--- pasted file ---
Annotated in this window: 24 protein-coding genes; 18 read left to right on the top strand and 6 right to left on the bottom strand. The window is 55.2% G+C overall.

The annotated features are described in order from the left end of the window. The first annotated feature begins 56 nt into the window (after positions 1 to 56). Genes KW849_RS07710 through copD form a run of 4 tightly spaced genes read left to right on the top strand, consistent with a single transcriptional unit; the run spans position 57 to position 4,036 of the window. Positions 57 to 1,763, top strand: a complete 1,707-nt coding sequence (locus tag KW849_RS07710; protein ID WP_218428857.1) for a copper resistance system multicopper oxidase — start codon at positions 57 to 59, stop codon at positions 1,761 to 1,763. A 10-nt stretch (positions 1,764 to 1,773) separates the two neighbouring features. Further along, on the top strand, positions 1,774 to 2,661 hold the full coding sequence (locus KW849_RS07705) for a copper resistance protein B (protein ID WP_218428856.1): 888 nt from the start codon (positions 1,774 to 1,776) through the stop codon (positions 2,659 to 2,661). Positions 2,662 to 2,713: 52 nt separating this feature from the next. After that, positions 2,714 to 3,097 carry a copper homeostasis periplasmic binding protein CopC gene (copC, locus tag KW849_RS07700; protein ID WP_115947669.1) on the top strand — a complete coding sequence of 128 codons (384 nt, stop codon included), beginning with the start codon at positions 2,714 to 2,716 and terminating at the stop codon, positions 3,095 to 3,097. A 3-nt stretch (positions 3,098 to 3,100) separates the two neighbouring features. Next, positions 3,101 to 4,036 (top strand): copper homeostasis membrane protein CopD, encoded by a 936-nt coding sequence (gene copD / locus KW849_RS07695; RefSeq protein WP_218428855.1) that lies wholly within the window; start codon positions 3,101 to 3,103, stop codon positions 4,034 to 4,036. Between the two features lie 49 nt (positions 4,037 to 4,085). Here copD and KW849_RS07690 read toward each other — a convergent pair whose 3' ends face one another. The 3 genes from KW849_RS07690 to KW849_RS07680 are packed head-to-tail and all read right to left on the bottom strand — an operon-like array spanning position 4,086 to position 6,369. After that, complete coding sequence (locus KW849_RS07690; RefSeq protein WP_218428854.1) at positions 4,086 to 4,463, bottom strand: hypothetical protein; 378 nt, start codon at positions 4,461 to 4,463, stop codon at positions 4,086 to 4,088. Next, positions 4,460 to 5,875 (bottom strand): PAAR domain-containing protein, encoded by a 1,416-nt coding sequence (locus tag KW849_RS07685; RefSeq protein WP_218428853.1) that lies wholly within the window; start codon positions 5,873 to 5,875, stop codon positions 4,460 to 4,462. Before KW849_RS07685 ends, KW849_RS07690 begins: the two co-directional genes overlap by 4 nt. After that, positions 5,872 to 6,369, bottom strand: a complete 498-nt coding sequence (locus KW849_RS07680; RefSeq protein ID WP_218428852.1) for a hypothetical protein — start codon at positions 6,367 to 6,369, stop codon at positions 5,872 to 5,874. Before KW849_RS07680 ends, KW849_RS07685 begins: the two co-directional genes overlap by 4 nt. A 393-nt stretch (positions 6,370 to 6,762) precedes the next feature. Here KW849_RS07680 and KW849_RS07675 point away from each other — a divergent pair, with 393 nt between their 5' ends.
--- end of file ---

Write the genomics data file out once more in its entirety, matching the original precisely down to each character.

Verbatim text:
Annotated in this window: 24 protein-coding genes; 18 read left to right on the top strand and 6 right to left on the bottom strand. The window is 55.2% G+C overall.

The annotated features are described in order from the left end of the window. The first annotated feature begins 56 nt into the window (after positions 1 to 56). Genes KW849_RS07710 through copD form a run of 4 tightly spaced genes read left to right on the top strand, consistent with a single transcriptional unit; the run spans position 57 to position 4,036 of the window. Positions 57 to 1,763, top strand: a complete 1,707-nt coding sequence (locus tag KW849_RS07710; protein ID WP_218428857.1) for a copper resistance system multicopper oxidase — start codon at positions 57 to 59, stop codon at positions 1,761 to 1,763. A 10-nt stretch (positions 1,764 to 1,773) separates the two neighbouring features. Further along, on the top strand, positions 1,774 to 2,661 hold the full coding sequence (locus KW849_RS07705) for a copper resistance protein B (protein ID WP_218428856.1): 888 nt from the start codon (positions 1,774 to 1,776) through the stop codon (positions 2,659 to 2,661). Positions 2,662 to 2,713: 52 nt separating this feature from the next. After that, positions 2,714 to 3,097 carry a copper homeostasis periplasmic binding protein CopC gene (copC, locus tag KW849_RS07700; protein ID WP_115947669.1) on the top strand — a complete coding sequence of 128 codons (384 nt, stop codon included), beginning with the start codon at positions 2,714 to 2,716 and terminating at the stop codon, positions 3,095 to 3,097. A 3-nt stretch (positions 3,098 to 3,100) separates the two neighbouring features. Next, positions 3,101 to 4,036 (top strand): copper homeostasis membrane protein CopD, encoded by a 936-nt coding sequence (gene copD / locus KW849_RS07695; RefSeq protein WP_218428855.1) that lies wholly within the window; start codon positions 3,101 to 3,103, stop codon positions 4,034 to 4,036. Between the two features lie 49 nt (positions 4,037 to 4,085). Here copD and KW849_RS07690 read toward each other — a convergent pair whose 3' ends face one another. The 3 genes from KW849_RS07690 to KW849_RS07680 are packed head-to-tail and all read right to left on the bottom strand — an operon-like array spanning position 4,086 to position 6,369. After that, complete coding sequence (locus KW849_RS07690; RefSeq protein WP_218428854.1) at positions 4,086 to 4,463, bottom strand: hypothetical protein; 378 nt, start codon at positions 4,461 to 4,463, stop codon at positions 4,086 to 4,088. Next, positions 4,460 to 5,875 (bottom strand): PAAR domain-containing protein, encoded by a 1,416-nt coding sequence (locus tag KW849_RS07685; RefSeq protein WP_218428853.1) that lies wholly within the window; start codon positions 5,873 to 5,875, stop codon positions 4,460 to 4,462. Before KW849_RS07685 ends, KW849_RS07690 begins: the two co-directional genes overlap by 4 nt. After that, positions 5,872 to 6,369, bottom strand: a complete 498-nt coding sequence (locus KW849_RS07680; RefSeq protein ID WP_218428852.1) for a hypothetical protein — start codon at positions 6,367 to 6,369, stop codon at positions 5,872 to 5,874. Before KW849_RS07680 ends, KW849_RS07685 begins: the two co-directional genes overlap by 4 nt. A 393-nt stretch (positions 6,370 to 6,762) precedes the next feature. Here KW849_RS07680 and KW849_RS07675 point away from each other — a divergent pair, with 393 nt between their 5' ends.